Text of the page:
Drinks

Boozy Hot Chocolate Recipes

5 ways to spike your hot chocolate this winter
Photo: Katie Foster/Tasting Table
Hot Chocolate

Even top chefs aren't immune to Swiss Miss.

"When I was little, I would just pour the packet into my mouth," Brandon Kida confesses. He's now the executive chef at popular L.A. spot Hinoki & the Bird, but he was once a kid hopped up on powdered hot chocolate, which was a more recent discovery for New York's Cronut king, Dominique Ansel. "The first time I ever saw [a Swiss Miss packet] was last year, believe it or not. I didn't know they existed."

Valerie Gordon, the mastermind behind L.A. shop Valerie Confections has many pleasant winter memories of ice-skating as a kid—but for a different reason. "Going to the ice rink was never about ice-skating," she says. "It was about the cup of hot chocolate. It was always powdered Swiss Miss, and it was always great. All of my childhood activities were a way to navigate myself closer to a treat."

There are plenty of reasons to love hot chocolate even as an adult (for instance, the ability to add a shot of a little something extra), but it doesn't have to come from a packet anymore. Here are our tips for a top-notch mug of cocoa.

Don't fear the powder. Our mugs are a four-pronged thesis of chocolate, liquid, sweetener and add-ins. Rich ganache hot chocolate, though delicious, can cause a serious stomach ache. But one based on just cocoa powder can taste chalky. So we compromised by using both powder and solid chocolate. Whisk constantly to avoid lumps, and you'll be fine.

Milk your options. We used whole milk for optimal creamy results (which Gordon wholeheartedly supports), but you can sub in anything like almond, soy and coconut milks, both for flavor and to make it dairy free. Or tip the scales the other way and add a bit of cream or half-and-half for luxury.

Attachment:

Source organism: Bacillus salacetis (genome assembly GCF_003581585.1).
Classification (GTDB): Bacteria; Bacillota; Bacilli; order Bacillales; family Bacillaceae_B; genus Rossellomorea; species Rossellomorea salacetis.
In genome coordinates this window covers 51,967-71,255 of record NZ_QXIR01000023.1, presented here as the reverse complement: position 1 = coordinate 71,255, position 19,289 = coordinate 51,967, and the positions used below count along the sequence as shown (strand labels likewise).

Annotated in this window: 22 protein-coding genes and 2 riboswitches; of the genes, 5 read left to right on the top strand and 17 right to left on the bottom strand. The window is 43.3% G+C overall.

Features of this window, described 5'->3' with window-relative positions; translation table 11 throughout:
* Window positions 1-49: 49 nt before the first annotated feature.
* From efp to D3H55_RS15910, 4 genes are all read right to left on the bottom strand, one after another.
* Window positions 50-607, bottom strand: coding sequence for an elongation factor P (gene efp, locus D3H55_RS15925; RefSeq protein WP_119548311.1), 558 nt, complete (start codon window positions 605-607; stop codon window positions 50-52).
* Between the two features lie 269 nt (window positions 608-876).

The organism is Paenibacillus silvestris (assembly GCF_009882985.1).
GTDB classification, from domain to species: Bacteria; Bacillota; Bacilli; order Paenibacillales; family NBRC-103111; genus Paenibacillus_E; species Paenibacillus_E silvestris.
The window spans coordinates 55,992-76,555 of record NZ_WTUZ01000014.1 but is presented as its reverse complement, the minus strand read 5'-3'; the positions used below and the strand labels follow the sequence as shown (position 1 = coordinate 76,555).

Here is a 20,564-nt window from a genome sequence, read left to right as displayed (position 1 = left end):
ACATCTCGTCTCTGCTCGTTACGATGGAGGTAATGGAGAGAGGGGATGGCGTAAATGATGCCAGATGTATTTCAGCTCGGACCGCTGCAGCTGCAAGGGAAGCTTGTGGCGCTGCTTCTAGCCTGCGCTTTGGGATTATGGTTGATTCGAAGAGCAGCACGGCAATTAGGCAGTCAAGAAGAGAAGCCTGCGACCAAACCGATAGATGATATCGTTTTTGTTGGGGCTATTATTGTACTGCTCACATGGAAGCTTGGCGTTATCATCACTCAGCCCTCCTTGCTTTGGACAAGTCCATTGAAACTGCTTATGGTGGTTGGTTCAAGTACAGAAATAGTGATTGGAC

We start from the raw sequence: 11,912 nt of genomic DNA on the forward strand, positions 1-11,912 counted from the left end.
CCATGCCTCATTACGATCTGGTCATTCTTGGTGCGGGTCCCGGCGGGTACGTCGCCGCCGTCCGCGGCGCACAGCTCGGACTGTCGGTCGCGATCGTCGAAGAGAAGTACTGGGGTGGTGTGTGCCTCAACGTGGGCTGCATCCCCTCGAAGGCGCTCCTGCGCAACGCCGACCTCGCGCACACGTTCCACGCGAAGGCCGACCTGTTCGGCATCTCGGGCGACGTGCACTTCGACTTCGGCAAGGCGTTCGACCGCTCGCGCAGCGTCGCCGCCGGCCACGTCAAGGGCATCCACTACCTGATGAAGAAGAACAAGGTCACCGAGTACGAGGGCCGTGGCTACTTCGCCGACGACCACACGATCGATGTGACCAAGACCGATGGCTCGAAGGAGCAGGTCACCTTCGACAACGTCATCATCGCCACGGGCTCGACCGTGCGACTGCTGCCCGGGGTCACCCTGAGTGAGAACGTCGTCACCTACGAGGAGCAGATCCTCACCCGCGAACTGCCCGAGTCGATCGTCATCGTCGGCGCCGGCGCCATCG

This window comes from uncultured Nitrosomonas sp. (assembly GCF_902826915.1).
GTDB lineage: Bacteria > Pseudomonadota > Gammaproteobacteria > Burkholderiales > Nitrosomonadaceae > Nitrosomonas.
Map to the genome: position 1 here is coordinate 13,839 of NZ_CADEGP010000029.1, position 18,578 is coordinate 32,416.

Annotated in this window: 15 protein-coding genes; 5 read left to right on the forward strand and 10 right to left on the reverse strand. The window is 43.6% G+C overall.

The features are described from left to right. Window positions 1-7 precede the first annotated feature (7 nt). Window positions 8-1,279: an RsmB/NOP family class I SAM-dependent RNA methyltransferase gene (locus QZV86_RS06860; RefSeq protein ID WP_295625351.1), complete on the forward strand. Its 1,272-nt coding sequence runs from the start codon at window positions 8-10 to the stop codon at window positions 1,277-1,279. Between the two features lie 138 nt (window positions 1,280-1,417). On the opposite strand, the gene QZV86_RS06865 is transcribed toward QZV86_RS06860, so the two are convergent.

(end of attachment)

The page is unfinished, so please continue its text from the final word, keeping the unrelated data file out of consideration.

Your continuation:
Flash your ID. Warm cocktails are a solid choice for winter weather, heating you up from the inside out with both temperature and alcohol. That's why we chose to spike our recipes with our favorite spirits, but it's easy to make them all kid friendly by simply leaving out the alcohol. When cooking, add the spirits off the heat, so the alcohol doesn't cook off.

Love on top. Marshmallows and whipped cream were made for hot chocolate. But anything fluffy and white is fair game—drop in a scoop of vanilla ice cream for an affogato-like treat or take your marshmallows in Fluff form. For added garnish, try solid versions of the flavor in your mug, like toasted coconut flakes on our tropical version or chopped candied ginger for the Dark and Stormy.

Now that you have the basics down, cozy up under an alcohol blanket of boozy hot chocolate and start sipping.

—Make It Mexican—
We took note from Kida, who likes to use dried pulla chiles to spice up his hot chocolate. If you can find a block of Mexican chocolate, use that in place of semisweet for an extra-spicy kick.

½ oz semisweet chocolate + ¾ c whole milk + ¼ c water + 2 tbsp cocoa powder + 1 tbsp sugar + ¼ tsp vanilla + pinch salt + ¼ tsp cinnamon + pinch cayenne + 2 tbsp tequila